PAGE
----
The 49ers vs. Seahawks game began to start up, and Grandpa leaned back in his seat, “Now we’re squawking,” he said.

“Okay, I think it’s time I get to doing dishes,” Sydney’s father said, starting to get up. But the moment he put weight on his foot, he gave a cry, “Ow-ouch!” jumped a couple of times, then fell back onto the couch.

The rest of the family looked at him, thinking of what to do.

“Sydney, do you mind helping with dishes tonight?”

“Of course Mom- course not, I mean.”

Omar looked at the other family members.

“I’m old, you think I lived this many years just so I could miss a good game by doing dishes?” Grandpa said.

“I helped with dinner,” Howard said looking at his Mom, “You said I wouldn’t have to do dishes.”

“You’re right, I did,” Sydney’s Mom said disappointedly.

“I can help,” Grandma offered, struggling to her feet and making her way into the kitchen.

Omar looked at the family, unable to keep the acquisition out of his eyes.

“So you made all the dinner, and now you’re going to do all the dishes?” Omar asked.

“I’m afraid that’s the way it has to be,” Sydney’s Mom conceded.

Omar looked at the cockerels sitting on the couch, and then at Sydney and her mom preparing to do dishes with their frail Grandma, he felt an anger rising up in him, he had seen it all before, so many times. He thought of the conversation he had had with Sydney’s Dad, all the warmth he had felt being in this household on this nice day, and immediately his anger was drowned out by simply disappointment, “I just thought this family was different.”

Omar walked out of the room, sitting in the hall, taking a moment to himself. From the hall, he could see Sydney and her Mom making her way to the kitchen where Grandma could already be heard humming Christmas tunes.

Omar sighed and stood back up.

When he got to the kitchen opening, he looked at the three hens standing there, “Hey, I want to help.”

The three of them looked at him, then finally Sydney’s Mom nodded, stepping aside to give him room at the sink.

Omar made his way to the sink and started helping with the rinsing of dishes. They didn’t have a dishwasher, so they’d have to do everything by wing, getting their feathers all wet and everything.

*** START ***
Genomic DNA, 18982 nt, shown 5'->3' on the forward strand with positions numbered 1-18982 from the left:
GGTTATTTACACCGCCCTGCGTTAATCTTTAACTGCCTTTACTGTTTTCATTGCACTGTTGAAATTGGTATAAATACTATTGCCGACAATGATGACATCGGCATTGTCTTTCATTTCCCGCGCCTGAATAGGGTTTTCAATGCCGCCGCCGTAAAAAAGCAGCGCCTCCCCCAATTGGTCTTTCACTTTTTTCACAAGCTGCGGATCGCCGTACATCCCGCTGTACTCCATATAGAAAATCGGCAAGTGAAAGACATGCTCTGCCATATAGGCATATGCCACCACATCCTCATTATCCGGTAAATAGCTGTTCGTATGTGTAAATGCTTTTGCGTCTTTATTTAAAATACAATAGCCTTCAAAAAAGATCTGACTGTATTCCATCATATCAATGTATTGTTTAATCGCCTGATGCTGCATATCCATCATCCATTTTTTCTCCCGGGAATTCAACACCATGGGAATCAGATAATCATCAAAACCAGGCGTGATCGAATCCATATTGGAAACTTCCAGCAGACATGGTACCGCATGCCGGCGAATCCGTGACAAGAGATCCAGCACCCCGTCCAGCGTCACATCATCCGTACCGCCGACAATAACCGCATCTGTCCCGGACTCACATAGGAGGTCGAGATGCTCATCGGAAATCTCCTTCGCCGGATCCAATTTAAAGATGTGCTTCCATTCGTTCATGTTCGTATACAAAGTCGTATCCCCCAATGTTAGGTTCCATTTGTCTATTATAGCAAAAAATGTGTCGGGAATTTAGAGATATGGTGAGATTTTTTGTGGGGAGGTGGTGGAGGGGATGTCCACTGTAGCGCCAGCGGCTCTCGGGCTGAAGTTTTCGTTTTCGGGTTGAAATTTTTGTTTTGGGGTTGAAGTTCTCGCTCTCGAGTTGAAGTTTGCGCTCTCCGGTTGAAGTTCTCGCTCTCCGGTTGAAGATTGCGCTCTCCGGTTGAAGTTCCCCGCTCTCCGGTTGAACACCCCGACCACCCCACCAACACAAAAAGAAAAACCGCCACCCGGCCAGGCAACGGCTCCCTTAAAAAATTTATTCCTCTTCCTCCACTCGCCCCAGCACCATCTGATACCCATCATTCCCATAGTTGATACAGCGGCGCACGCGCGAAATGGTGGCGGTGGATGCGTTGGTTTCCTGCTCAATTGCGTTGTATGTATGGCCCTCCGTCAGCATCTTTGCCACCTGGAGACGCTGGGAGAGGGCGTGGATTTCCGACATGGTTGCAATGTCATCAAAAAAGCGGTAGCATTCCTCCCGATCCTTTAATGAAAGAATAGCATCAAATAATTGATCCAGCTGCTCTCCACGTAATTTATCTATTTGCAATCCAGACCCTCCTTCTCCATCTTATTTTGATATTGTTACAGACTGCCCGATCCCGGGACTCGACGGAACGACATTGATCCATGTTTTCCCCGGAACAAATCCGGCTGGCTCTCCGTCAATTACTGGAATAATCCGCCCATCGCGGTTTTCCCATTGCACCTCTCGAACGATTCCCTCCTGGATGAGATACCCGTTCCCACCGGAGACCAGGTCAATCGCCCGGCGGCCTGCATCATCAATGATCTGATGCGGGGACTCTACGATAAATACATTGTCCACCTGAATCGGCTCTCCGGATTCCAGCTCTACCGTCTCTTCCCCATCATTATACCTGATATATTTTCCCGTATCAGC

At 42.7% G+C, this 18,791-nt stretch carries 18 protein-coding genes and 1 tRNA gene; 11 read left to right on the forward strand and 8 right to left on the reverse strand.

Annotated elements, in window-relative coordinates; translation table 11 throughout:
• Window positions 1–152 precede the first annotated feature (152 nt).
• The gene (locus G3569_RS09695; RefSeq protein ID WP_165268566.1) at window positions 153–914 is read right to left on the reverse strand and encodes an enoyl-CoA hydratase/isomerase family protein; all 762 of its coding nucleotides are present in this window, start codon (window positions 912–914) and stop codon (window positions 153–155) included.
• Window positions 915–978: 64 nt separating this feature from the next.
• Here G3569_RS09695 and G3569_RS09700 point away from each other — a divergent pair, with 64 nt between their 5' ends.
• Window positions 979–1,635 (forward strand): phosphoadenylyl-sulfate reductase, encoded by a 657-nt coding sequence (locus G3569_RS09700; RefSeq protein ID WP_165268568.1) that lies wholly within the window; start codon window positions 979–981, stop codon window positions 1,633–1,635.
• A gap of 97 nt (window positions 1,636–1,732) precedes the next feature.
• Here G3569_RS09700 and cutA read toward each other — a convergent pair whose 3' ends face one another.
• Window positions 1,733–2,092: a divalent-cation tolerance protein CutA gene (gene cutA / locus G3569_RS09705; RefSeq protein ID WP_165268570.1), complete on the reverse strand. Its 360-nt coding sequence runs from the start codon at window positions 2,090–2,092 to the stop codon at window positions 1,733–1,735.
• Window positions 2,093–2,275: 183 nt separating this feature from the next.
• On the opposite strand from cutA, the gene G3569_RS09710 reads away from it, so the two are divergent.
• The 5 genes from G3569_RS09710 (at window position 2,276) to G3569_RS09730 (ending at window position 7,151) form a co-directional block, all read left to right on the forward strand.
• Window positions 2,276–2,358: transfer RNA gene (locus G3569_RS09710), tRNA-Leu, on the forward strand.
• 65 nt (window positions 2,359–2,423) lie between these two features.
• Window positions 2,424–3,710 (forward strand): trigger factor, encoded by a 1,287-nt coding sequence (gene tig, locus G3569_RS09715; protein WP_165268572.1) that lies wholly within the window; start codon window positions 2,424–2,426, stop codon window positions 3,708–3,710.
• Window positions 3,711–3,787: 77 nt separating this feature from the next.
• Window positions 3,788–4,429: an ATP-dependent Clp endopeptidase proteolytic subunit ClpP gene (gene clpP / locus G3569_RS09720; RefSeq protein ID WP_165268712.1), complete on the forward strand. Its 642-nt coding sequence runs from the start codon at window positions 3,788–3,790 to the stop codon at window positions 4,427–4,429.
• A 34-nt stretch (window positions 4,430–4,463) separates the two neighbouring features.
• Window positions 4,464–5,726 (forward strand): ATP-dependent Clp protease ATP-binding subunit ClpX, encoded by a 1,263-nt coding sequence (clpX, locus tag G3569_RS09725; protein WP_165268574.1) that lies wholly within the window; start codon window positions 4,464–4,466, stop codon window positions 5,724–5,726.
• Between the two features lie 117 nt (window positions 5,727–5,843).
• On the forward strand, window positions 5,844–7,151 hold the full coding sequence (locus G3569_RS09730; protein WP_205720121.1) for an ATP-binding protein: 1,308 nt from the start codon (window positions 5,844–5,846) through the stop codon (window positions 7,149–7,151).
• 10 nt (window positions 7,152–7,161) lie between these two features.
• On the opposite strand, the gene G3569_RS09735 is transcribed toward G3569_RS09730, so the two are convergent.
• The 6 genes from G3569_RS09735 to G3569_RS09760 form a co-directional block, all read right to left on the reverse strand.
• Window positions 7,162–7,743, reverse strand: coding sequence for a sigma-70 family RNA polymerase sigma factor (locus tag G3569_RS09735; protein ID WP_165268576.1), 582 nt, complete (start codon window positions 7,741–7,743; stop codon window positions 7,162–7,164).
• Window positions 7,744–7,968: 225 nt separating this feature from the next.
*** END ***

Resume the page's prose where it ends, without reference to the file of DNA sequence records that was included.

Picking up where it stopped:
As Omar worked, Sydney’s Mom stood beside him and looked at him kindly. “Hey,” she said.

“Hey,” Omar said simply.


“Stupid Seahawks!” Grandpa blasted out from the living room, “Don’t just let those 49ers take it! What even is a 49er? I was 49 once and it wain't nothin' special!”

“Listen, I know how it must seem to you,” Sydney’s Mom said beside him, turning the attention back from the racket in the livingroom, “But I know my husband, and every Thanksgiving he always does whatever he can to help with whatever he can help with. I know you haven’t… had the best experiences with Thanksgiving, but we look out for each other here, and I’ve seen how you and Sydney are together, I know you two would do the same.”

Yeah,” said Omar, “but I wouldn’t strain my leg just so I could get out of dishes.” He regretted it immediately after he said it, but he colun’t help it, his frustration was too much. But from the hurt look on Sydney and her mother’s face…

“He didn’t strain his leg to get out of dishes,” Sydney’s mother said, her expression hard.

Omar looked away. “I’m sorry, I know he didn’t.”

Sydney’s Mom’s face softened, but she didn’t say anything more.

They worked in silence a bit, Grandma eventually retiring back to the couch after her back got to be too much, and it was just the three of them.

Then, as they worked, they heard the sound of feet on the floor behind them. They turned around and saw Grandpa standing there.

“The Seahawks are being stupid right now,” Grandpa answered their questioning looks, “I figured I could step away from the game a minute to help with them dishes a bit.”

But by the way he nodded at Omar as he made his way to the sink, Sydney could tell exactly what it was that had changed his heart.

Shortly afterwards, Howard came in as well, everyone looked at him. He scowled. “Okay, I’ll help with dishes too,” he replied grudgingly. “Don’t thank me, it was you who raised me to be like this,” he said, looking at his Mom accusingly.

With the room at the sink now completely full, Sydney turned to her Mom, “Why don’t you sit down, you’ve done a lot today.”